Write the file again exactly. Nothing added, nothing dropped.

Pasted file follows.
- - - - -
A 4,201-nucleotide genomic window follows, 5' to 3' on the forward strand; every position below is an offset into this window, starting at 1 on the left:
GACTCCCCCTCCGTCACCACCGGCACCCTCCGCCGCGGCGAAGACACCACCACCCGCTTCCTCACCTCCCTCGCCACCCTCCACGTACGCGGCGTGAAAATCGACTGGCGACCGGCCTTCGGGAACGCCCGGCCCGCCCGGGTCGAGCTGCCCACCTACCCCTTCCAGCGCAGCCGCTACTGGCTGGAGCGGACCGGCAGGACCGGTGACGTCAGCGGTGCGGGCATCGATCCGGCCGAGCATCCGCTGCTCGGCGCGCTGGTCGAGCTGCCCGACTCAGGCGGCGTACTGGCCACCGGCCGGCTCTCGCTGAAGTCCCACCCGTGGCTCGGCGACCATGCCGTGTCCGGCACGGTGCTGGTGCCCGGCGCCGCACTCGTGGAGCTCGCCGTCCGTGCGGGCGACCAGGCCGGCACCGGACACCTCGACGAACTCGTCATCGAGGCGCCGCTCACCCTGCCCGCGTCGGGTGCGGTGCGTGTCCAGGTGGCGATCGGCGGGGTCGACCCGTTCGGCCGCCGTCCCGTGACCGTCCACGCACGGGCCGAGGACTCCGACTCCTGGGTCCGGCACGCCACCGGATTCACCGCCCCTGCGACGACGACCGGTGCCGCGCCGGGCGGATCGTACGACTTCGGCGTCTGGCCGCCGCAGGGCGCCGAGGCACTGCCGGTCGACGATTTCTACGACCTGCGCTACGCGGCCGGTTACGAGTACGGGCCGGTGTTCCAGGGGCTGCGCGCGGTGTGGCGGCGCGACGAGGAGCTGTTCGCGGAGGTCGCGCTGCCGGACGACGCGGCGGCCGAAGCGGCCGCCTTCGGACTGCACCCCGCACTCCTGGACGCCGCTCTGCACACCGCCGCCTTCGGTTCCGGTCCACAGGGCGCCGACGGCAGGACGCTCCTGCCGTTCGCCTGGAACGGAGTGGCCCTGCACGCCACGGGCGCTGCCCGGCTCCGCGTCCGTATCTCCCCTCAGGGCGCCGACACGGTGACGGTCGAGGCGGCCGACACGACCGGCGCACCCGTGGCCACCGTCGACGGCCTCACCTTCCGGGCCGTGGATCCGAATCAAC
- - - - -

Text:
A 4,201-nucleotide genomic window follows, 5' to 3' on the forward strand; every position below is an offset into this window, starting at 1 on the left:
GACTCCCCCTCCGTCACCACCGGCACCCTCCGCCGCGGCGAAGACACCACCACCCGCTTCCTCACCTCCCTCGCCACCCTCCACGTACGCGGCGTGAAAATCGACTGGCGACCGGCCTTCGGGAACGCCCGGCCCGCCCGGGTCGAGCTGCCCACCTACCCCTTCCAGCGCAGCCGCTACTGGCTGGAGCGGACCGGCAGGACCGGTGACGTCAGCGGTGCGGGCATCGATCCGGCCGAGCATCCGCTGCTCGGCGCGCTGGTCGAGCTGCCCGACTCAGGCGGCGTACTGGCCACCGGCCGGCTCTCGCTGAAGTCCCACCCGTGGCTCGGCGACCATGCCGTGTCCGGCACGGTGCTGGTGCCCGGCGCCGCACTCGTGGAGCTCGCCGTCCGTGCGGGCGACCAGGCCGGCACCGGACACCTCGACGAACTCGTCATCGAGGCGCCGCTCACCCTGCCCGCGTCGGGTGCGGTGCGTGTCCAGGTGGCGATCGGCGGGGTCGACCCGTTCGGCCGCCGTCCCGTGACCGTCCACGCACGGGCCGAGGACTCCGACTCCTGGGTCCGGCACGCCACCGGATTCACCGCCCCTGCGACGACGACCGGTGCCGCGCCGGGCGGATCGTACGACTTCGGCGTCTGGCCGCCGCAGGGCGCCGAGGCACTGCCGGTCGACGATTTCTACGACCTGCGCTACGCGGCCGGTTACGAGTACGGGCCGGTGTTCCAGGGGCTGCGCGCGGTGTGGCGGCGCGACGAGGAGCTGTTCGCGGAGGTCGCGCTGCCGGACGACGCGGCGGCCGAAGCGGCCGCCTTCGGACTGCACCCCGCACTCCTGGACGCCGCTCTGCACACCGCCGCCTTCGGTTCCGGTCCACAGGGCGCCGACGGCAGGACGCTCCTGCCGTTCGCCTGGAACGGAGTGGCCCTGCACGCCACGGGCGCTGCCCGGCTCCGCGTCCGTATCTCCCCTCAGGGCGCCGACACGGTGACGGTCGAGGCGGCCGACACGACCGGCGCACCCGTGGCCACCGTCGACGGCCTCACCTTCCGGGCCGTGGATCCGAATCAAC